The Elegance of the Hedgehog
"What matters is what you are doing when you die," at least according to twelve-year-old Paloma, who is contemplating suicide because she's abandoned all faith in her superficial, bourgeoisie family. Across the hall from this introspective prodigy lives the widowed concierge of the Parisian hotel, Renée Michel, whose acquiescent exterior hides a vigilant, creative soul. Together, these unlikely heroines provide an amusing and thought-provoking storyline in Muriel Barbery's innovative novel, The Elegance of the Hedgehog. In succinct chapters that alternate between the characters' sardonic perspectives, Barbery's graceful sentences allow us to inhabit the minds of two "renegade and remarkable" intellectuals struggling to pass as ordinary citizens in a soulless society. Drawing inspiration from Dire Straits and Mozart, Japanese manga and Tolstoy, synchronized divers on TV and films like Blade Runner and The Hunt for Red October, these inherently likeable characters go searching for the meaning of art (and life) and the pleasure of human interaction and, as the title suggests, they continue to find beauty in the most unexpected places. -- Steffi Drewes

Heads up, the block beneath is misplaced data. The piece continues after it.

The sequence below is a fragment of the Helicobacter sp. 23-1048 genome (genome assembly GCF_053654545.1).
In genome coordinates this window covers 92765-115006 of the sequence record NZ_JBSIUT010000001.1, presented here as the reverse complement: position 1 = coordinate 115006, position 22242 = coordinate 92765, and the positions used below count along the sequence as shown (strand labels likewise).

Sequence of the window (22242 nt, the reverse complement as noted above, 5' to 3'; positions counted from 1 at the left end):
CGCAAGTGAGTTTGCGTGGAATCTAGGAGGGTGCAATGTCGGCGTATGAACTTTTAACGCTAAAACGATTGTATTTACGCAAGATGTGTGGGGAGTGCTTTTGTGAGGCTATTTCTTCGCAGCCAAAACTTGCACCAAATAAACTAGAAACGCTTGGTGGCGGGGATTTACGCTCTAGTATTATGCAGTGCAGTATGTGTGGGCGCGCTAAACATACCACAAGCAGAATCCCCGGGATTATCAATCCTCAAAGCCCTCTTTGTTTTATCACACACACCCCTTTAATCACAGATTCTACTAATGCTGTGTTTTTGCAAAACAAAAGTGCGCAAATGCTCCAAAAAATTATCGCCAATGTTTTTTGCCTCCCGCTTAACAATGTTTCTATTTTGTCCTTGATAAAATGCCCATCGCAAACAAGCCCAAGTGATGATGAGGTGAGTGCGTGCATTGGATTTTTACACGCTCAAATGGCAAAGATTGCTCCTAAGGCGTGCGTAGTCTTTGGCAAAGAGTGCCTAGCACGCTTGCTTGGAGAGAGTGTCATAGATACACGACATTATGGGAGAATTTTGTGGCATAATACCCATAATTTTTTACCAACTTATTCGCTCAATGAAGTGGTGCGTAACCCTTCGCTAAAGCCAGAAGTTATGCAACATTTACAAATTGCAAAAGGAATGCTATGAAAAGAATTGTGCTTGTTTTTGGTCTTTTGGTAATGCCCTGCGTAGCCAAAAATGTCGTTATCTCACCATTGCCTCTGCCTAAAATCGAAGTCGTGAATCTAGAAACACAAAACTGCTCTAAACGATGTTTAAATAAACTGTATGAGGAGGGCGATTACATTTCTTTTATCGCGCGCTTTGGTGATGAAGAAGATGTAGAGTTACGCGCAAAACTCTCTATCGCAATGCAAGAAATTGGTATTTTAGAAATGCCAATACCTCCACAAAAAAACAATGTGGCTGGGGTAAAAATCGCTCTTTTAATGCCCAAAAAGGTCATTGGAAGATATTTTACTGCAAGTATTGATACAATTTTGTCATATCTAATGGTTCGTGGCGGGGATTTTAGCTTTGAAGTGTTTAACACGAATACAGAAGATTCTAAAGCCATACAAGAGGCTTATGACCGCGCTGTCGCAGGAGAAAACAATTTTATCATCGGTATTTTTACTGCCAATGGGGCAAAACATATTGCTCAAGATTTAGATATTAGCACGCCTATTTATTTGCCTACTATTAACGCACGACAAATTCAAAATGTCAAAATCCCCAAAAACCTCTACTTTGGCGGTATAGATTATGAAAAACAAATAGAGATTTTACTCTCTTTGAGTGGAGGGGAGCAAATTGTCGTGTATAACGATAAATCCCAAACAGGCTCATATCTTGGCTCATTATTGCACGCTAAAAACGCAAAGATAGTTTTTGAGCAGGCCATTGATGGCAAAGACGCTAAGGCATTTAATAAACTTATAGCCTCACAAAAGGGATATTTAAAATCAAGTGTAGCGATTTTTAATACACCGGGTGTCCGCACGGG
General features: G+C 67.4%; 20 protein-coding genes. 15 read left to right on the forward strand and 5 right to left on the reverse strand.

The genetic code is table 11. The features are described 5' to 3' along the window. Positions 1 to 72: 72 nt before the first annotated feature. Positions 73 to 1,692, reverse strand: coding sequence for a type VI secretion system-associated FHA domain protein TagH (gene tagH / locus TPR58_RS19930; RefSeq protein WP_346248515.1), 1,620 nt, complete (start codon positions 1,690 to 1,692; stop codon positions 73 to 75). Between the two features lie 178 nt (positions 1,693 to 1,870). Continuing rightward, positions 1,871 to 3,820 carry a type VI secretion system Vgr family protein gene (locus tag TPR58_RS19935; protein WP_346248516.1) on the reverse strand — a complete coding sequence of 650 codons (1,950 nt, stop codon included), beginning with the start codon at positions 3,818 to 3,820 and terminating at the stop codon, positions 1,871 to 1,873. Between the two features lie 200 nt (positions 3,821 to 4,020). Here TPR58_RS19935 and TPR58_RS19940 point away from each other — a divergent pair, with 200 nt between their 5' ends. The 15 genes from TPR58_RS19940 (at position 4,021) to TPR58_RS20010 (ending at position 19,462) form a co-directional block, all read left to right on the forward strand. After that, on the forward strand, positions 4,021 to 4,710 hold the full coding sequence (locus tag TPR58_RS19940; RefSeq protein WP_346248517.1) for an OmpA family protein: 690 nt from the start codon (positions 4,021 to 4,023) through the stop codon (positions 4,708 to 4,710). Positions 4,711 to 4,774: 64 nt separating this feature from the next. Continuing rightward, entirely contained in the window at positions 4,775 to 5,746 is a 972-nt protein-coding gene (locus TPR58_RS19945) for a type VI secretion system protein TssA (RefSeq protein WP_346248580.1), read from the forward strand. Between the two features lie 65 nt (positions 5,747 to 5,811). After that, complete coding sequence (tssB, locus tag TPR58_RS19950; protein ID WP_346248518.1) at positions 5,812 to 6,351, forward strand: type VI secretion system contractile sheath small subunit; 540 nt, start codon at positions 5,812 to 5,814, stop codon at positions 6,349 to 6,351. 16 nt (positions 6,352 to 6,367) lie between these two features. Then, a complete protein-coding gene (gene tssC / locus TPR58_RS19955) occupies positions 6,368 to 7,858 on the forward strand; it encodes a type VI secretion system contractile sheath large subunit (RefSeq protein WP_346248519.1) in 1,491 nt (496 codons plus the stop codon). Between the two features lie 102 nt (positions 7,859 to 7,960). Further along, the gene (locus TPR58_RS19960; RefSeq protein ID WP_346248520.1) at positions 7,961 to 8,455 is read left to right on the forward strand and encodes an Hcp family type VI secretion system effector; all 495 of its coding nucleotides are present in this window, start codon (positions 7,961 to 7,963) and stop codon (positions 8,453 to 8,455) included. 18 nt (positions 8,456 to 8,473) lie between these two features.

The enthralling international bestseller.
We are in the center of Paris, in an elegant apartment building inhabited by bourgeois families. Ren?e, the concierge, is witness to the lavish but vacuous lives of her numerous employers. Outwardly she conforms to every stereotype of the concierge: fat, cantankerous, addicted to television. Yet, unbeknownst to her employers, Ren?e is a cultured autodidact who adores art, philosophy, music, and Japanese culture. With humor and intelligence she scrutinizes the lives of the building's tenants, who for their part are barely aware of her existence.
Then there's Paloma, a twelve-year-old genius. She is the daughter of a tedious parliamentarian, a talented and startlingly lucid child who has decided to end her life on the sixteenth of June, her thirteenth birthday. Until then she will continue behaving as everyone expects her to behave: a mediocre pre-teen high on adolescent subculture, a good but not an outstanding student, an obedient if obstinate daughter.
Paloma and Ren?e hide both their true talents and their finest qualities from a world they suspect cannot or will not appreciate them. They discover their kindred souls when a wealthy Japanese man named Ozu arrives in the building. Only he is able to gain Paloma's trust and to see through Ren?e's timeworn disguise to the secret that haunts her. This is a moving, funny, triumphant novel that exalts the quiet victories of the inconspicuous among us.